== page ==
Life & Leisure
Bergfest ("mountain celebration"): German has an extra word for “the chronological center of a stressful process”

Bergfest

For the Oktoberfest, Germans have to wait a whole year. So it helps a lot that there is a festivity that they can celebrate every week, all without being forced to wear Dirndl and Lederhosen.

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Glückspilz (“lucky mushroom”): That’s how Germans refer to a person who is always on the fortunate side

Glückspilz

What does a German actually need to be happy? According to a study from 2020, the job is the most important factor—how could it be any different?

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Verschlimmbessern: German has an extra word for “making something worse by trying to improve it,” and I think every language in the world needs something like this!

verschlimmbessern

If you haven’t had an idea of what “verschlimmbessern” means—just think about the introduction of the Video Assistant Referee in soccer that wiped out a lot of the emotions without really making the game any more fair after all.

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Karteileiche ("file corpse"): A member who is registered but inactive

Karteileiche

I still get mail once a year from the dental clinic I last visited about 10 years ago. For this doctor’s office, I am a typical Karteileiche today.

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Heimscheißer - German is Weird

Heimscheißer

For such a precise-sounding term, the word Heimscheißer is remarkably versatile. On the most basic level, it simply describes what it says: a person who prefers to do their number 2’s at home.

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Arschbombe: A cannonball jump is called an "ass bomb" in German

Arschbombe

Cannonball jump: the diving style that gives chubby people some bragging rights during summer season.

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Schwalbe: When a soccer player pretends to have been fouled, Germans will shout, "swallow"

Schwalbe!

or other nations, soccer is a game of physical elegance and athletic artistry. For Germans, Fußball is basically 22 men working their butts off.

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Fremdenverkehr ("strangers' traffic): That’s the formal German word for tourism and I don’t think it sounds very inviting

Fremdenverkehr

If there was just one German word that should be stripped from all dictionaries rather sooner than later: “Fremdenverkehr” should be the one.

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Klugscheißer ("wise shitter"): That’s how Germans refer to a know-it-all. And believe me, you will find a good amount of them in Germany ;)

Klugscheißer

Klugscheißen is a true national sport in Germany. To be honest, it is hard to have a conversation with a German without them correcting you every 10 seconds.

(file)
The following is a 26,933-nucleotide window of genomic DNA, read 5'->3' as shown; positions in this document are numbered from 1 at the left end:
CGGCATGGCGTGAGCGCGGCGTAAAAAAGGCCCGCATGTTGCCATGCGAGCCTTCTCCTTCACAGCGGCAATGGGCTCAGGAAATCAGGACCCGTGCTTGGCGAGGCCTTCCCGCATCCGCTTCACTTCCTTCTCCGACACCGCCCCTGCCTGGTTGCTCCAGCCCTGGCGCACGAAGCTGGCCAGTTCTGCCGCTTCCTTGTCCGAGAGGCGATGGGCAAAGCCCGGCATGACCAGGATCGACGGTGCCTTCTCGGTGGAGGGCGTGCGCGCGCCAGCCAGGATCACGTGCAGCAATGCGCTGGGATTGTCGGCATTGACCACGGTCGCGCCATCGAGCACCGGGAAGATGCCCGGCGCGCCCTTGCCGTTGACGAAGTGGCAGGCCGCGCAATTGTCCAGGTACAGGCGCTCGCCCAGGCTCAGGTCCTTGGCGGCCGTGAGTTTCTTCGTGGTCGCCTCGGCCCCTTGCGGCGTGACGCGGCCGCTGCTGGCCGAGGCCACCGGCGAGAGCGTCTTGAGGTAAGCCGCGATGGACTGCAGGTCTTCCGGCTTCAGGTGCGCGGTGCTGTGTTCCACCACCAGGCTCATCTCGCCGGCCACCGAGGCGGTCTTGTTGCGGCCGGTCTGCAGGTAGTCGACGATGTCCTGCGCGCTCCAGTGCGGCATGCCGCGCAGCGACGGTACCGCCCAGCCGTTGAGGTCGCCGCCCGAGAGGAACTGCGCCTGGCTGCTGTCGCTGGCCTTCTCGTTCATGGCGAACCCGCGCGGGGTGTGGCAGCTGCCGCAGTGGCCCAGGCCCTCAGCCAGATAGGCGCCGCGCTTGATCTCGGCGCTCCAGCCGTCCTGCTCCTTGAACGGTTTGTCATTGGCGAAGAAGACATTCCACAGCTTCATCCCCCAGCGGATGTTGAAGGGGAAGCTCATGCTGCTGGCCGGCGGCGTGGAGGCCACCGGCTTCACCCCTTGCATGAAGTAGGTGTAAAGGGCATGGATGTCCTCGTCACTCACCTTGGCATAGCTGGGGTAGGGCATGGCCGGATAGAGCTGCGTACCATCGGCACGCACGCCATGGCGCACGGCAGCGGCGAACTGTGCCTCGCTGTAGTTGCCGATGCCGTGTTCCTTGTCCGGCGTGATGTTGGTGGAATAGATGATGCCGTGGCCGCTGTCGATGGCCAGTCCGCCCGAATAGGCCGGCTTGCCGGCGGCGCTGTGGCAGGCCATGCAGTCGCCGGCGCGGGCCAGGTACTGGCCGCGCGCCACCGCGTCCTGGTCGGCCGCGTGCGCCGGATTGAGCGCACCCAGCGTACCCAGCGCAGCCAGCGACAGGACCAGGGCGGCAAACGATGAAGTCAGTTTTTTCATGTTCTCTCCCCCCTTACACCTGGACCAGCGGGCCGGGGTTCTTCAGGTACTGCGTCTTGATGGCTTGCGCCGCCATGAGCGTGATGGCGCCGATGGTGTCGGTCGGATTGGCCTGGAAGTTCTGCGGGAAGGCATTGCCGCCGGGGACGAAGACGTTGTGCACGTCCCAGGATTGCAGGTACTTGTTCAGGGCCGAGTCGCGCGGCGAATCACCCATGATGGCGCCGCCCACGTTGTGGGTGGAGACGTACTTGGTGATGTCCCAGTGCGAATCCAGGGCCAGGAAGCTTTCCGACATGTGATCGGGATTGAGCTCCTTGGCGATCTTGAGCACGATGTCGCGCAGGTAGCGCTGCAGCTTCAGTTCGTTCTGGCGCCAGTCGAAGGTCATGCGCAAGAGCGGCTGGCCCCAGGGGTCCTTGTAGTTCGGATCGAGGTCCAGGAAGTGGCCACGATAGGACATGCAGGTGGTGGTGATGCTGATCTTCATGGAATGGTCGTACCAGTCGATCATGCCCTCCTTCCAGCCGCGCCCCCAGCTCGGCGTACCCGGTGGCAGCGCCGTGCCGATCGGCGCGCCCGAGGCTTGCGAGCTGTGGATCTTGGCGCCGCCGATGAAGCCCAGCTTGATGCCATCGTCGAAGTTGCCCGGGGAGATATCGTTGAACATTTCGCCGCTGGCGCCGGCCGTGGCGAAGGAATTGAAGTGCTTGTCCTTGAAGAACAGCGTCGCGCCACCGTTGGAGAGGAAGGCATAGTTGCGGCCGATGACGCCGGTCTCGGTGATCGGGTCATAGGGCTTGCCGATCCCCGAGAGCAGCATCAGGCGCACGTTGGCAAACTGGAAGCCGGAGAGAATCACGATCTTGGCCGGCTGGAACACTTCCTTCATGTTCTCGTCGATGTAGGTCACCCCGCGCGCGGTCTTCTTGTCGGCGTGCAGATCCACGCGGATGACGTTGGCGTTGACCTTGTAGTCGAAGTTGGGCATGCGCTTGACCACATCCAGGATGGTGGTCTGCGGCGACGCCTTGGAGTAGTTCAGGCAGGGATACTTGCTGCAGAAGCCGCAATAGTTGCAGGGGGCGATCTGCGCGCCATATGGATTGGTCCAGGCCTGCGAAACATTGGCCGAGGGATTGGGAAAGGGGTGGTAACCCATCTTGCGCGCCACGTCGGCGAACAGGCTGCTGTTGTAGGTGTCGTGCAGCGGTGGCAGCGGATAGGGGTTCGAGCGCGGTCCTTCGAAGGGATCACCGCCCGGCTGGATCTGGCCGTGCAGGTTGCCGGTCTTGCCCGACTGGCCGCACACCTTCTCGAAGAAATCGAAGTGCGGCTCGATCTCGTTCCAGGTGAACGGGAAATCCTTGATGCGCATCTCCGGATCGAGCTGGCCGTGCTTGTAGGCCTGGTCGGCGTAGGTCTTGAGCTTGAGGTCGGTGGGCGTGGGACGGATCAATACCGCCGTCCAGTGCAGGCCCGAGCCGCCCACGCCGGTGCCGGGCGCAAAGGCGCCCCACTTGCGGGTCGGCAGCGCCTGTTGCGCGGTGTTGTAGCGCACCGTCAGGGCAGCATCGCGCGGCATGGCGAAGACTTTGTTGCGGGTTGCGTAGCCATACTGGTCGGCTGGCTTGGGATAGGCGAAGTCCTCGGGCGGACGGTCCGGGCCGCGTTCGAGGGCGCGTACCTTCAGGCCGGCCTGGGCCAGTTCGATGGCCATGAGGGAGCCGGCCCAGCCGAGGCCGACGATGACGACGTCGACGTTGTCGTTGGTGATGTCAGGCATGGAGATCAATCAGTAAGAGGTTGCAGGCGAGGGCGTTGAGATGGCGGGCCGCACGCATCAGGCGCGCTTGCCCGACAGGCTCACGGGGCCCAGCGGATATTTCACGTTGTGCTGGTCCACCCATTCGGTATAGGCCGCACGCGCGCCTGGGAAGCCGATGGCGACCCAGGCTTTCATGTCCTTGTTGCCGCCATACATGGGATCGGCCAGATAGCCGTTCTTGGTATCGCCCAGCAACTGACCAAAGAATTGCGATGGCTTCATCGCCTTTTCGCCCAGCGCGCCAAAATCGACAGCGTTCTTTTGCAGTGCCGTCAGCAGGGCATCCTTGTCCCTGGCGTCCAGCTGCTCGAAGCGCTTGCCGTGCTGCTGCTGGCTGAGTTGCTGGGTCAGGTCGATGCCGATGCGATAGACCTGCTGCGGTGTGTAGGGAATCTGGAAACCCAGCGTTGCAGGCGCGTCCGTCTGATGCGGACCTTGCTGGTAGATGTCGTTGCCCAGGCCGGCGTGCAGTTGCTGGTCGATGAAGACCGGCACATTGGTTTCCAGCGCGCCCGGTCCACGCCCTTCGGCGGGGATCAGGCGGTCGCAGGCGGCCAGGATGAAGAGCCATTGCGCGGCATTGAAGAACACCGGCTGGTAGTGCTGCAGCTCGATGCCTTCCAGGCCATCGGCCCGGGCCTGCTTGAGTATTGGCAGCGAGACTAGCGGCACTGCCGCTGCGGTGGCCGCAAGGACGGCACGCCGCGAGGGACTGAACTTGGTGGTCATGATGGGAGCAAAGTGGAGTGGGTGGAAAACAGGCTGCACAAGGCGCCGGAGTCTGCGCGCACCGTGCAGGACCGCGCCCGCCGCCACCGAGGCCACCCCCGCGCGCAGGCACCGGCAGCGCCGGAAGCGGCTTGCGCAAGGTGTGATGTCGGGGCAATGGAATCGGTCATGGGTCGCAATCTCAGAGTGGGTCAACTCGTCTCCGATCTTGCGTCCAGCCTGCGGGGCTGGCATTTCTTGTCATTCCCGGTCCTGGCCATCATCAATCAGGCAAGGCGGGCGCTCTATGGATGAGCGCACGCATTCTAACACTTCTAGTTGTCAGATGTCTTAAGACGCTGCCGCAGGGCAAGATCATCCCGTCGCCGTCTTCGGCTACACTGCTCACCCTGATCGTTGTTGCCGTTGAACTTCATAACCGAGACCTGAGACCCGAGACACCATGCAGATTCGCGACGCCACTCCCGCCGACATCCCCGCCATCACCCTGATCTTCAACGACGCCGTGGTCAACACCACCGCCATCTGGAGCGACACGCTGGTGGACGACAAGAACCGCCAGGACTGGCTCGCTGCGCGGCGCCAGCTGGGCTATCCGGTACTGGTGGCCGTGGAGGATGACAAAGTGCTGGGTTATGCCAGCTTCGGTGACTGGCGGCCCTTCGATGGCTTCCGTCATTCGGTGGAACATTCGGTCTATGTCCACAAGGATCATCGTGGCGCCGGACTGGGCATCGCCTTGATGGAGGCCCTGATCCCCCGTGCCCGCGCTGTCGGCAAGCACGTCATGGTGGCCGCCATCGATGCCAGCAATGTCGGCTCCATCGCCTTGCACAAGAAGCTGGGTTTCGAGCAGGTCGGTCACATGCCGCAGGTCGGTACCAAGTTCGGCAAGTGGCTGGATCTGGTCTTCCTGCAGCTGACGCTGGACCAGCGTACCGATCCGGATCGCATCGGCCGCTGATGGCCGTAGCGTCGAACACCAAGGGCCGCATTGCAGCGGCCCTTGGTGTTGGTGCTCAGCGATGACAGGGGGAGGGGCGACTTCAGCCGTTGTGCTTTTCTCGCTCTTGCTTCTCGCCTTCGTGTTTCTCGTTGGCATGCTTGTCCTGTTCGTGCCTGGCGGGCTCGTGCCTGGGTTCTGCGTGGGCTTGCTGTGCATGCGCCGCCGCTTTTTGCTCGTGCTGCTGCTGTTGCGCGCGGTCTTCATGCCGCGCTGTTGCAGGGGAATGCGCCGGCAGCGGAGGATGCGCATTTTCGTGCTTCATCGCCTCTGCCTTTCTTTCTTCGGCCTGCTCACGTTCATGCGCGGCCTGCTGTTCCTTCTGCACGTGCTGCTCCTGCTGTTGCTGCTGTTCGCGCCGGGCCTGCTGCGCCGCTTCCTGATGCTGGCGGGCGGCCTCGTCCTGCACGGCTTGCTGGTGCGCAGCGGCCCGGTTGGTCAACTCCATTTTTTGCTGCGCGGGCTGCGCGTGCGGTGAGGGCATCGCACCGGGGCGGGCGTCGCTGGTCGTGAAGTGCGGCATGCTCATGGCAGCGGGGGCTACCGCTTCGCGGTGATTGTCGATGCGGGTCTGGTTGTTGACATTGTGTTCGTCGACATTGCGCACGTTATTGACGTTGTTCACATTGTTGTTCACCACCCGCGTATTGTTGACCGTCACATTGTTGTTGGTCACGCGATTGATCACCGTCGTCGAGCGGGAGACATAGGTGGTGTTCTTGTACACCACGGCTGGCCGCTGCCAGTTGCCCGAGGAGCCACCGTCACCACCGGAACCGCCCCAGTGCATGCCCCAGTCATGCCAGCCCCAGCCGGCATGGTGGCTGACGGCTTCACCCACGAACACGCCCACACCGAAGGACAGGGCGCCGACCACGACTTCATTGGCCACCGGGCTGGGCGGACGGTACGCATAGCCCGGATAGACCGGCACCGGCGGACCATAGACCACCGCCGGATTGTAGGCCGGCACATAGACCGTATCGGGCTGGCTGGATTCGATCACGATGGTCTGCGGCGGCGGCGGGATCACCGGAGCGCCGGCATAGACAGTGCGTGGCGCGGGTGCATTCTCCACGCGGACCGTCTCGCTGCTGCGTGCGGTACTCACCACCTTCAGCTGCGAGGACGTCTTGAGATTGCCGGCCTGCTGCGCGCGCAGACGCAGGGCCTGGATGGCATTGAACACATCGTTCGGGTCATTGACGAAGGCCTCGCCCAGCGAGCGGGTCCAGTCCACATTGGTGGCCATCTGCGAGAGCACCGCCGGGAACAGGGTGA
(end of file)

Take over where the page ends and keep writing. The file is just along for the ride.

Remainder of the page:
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Spendierhosen: When you are in a generous mood, Germans will sayyou are wearing your “spending pants”

Spendierhosen

The expression is born of a joking idea that generosity is not a matter of character, but of the pants you are wearing and the tailor who created them.

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Feierabend ("celebration evening"): That’s the German word for the end of the work day. Who said that Germans aren't party animals?

Feierabend

To many people, Germany is synonymous with diligence and productivity. Yet we don’t work any more than other Europeans—at least when calculated by time.

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Elefantenrennen: That's how Germans refer to a lengthy overtaking maneuver of two trucks on the Autobahn

Elefantenrennen

German LKW just don’t look as badass as American trucks. Plus, they tend to block the roads with lengthy and completely out-of-place overtaking maneuvers just when I want to get home quickly because I have Flitzkacke. 

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"Gemütlichkeit" has been voted “most beautiful German word” by foreigners in a recent survey. It describes an atmosphere of comfort, peace and acceptance.

Gemütlichkeit

Don’t be fooled by dictionaries that try to tell you that Gemütlichkeit is merely a translation of the English word “coziness.” There’s much more to it than sitting on the sofa in your comfy clothes.

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Räuberleiter: When you give someone a leg up, Germans will say you are “building a robber‘s ladder”

Räuberleiter

The term probably goes back to the fact that in the past, robbers often used this method to try and reach low openings in buildings, such as windows.

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Nullachtfünfzehn: When something is very average and not worth talking about, Germans say it's “zero eight fifteen”

Nullachtfünfzehn

Germans use this word to describe something that is downright boring due to its plainness and really doesn’t lure anyone out from behind the stove.

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German is weird: Fun Facts and Trivia about the German language

This blog is a love letter to the curiosities of the German language that give it its poetic and, at times, oddly humorous qualities.

German Is Weird: Crazy Words von Arschkarte bis Zielwasser - from "ass card" to "aiming water"

The “German Is Weird” book is now available: order here!

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